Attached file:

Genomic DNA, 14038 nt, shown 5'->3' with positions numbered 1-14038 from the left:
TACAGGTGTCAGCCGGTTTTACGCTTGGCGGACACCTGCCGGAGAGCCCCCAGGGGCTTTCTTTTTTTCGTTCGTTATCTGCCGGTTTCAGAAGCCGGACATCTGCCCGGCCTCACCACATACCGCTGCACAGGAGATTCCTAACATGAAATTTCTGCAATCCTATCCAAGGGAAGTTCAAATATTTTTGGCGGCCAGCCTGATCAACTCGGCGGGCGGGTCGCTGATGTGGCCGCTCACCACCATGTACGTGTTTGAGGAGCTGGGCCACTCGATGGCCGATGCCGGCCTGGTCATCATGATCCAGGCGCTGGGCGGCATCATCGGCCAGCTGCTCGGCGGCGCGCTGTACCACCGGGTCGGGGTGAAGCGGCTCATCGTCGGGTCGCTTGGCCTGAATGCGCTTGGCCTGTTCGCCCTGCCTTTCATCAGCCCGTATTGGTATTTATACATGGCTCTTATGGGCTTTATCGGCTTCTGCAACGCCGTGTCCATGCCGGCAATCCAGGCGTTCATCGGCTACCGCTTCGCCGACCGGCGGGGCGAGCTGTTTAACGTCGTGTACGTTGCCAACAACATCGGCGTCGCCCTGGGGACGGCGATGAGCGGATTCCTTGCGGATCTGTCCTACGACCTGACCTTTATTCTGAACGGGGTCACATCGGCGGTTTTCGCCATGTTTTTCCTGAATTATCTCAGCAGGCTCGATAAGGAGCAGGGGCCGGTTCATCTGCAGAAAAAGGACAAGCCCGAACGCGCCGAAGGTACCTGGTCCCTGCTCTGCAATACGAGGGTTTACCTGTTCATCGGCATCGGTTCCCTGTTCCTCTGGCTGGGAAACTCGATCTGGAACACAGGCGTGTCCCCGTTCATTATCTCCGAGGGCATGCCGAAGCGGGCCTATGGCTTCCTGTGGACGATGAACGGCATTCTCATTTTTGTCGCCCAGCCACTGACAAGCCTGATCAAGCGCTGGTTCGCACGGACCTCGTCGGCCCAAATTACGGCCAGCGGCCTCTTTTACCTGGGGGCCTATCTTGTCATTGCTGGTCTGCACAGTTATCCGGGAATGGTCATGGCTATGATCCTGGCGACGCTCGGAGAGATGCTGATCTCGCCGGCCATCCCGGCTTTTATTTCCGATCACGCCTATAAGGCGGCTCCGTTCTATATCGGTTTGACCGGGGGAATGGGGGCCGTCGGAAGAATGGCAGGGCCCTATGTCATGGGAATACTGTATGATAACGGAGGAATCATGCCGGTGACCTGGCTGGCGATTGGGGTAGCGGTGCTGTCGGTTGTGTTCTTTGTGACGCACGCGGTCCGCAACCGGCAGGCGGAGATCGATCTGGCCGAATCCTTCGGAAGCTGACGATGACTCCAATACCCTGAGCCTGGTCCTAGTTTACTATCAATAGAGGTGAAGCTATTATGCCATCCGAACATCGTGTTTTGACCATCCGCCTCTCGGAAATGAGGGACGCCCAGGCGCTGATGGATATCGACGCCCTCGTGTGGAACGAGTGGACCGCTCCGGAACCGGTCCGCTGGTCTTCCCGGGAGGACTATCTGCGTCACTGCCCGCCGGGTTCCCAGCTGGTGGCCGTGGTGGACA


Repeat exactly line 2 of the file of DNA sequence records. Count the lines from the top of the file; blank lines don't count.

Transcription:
TACAGGTGTCAGCCGGTTTTACGCTTGGCGGACACCTGCCGGAGAGCCCCCAGGGGCTTTCTTTTTTTCGTTCGTTATCTGCCGGTTTCAGAAGCCGGACATCTGCCCGGCCTCACCACATACCGCTGCACAGGAGATTCCTAACATGAAATTTCTGCAATCCTATCCAAGGGAAGTTCAAATATTTTTGGCGGCCAGCCTGATCAACTCGGCGGGCGGGTCGCTGATGTGGCCGCTCACCACCATGTACGTGTTTGAGGAGCTGGGCCACTCGATGGCCGATGCCGGCCTGGTCATCATGATCCAGGCGCTGGGCGGCATCATCGGCCAGCTGCTCGGCGGCGCGCTGTACCACCGGGTCGGGGTGAAGCGGCTCATCGTCGGGTCGCTTGGCCTGAATGCGCTTGGCCTGTTCGCCCTGCCTTTCATCAGCCCGTATTGGTATTTATACATGGCTCTTATGGGCTTTATCGGCTTCTGCAACGCCGTGTCCATGCCGGCAATCCAGGCGTTCATCGGCTACCGCTTCGCCGACCGGCGGGGCGAGCTGTTTAACGTCGTGTACGTTGCCAACAACATCGGCGTCGCCCTGGGGACGGCGATGAGCGGATTCCTTGCGGATCTGTCCTACGACCTGACCTTTATTCTGAACGGGGTCACATCGGCGGTTTTCGCCATGTTTTTCCTGAATTATCTCAGCAGGCTCGATAAGGAGCAGGGGCCGGTTCATCTGCAGAAAAAGGACAAGCCCGAACGCGCCGAAGGTACCTGGTCCCTGCTCTGCAATACGAGGGTTTACCTGTTCATCGGCATCGGTTCCCTGTTCCTCTGGCTGGGAAACTCGATCTGGAACACAGGCGTGTCCCCGTTCATTATCTCCGAGGGCATGCCGAAGCGGGCCTATGGCTTCCTGTGGACGATGAACGGCATTCTCATTTTTGTCGCCCAGCCACTGACAAGCCTGATCAAGCGCTGGTTCGCACGGACCTCGTCGGCCCAAATTACGGCCAGCGGCCTCTTTTACCTGGGGGCCTATCTTGTCATTGCTGGTCTGCACAGTTATCCGGGAATGGTCATGGCTATGATCCTGGCGACGCTCGGAGAGATGCTGATCTCGCCGGCCATCCCGGCTTTTATTTCCGATCACGCCTATAAGGCGGCTCCGTTCTATATCGGTTTGACCGGGGGAATGGGGGCCGTCGGAAGAATGGCAGGGCCCTATGTCATGGGAATACTGTATGATAACGGAGGAATCATGCCGGTGACCTGGCTGGCGATTGGGGTAGCGGTGCTGTCGGTTGTGTTCTTTGTGACGCACGCGGTCCGCAACCGGCAGGCGGAGATCGATCTGGCCGAATCCTTCGGAAGCTGACGATGACTCCAATACCCTGAGCCTGGTCCTAGTTTACTATCAATAGAGGTGAAGCTATTATGCCATCCGAACATCGTGTTTTGACCATCCGCCTCTCGGAAATGAGGGACGCCCAGGCGCTGATGGATATCGACGCCCTCGTGTGGAACGAGTGGACCGCTCCGGAACCGGTCCGCTGGTCTTCCCGGGAGGACTATCTGCGTCACTGCCCGCCGGGTTCCCAGCTGGTGGCCGTGGTGGACA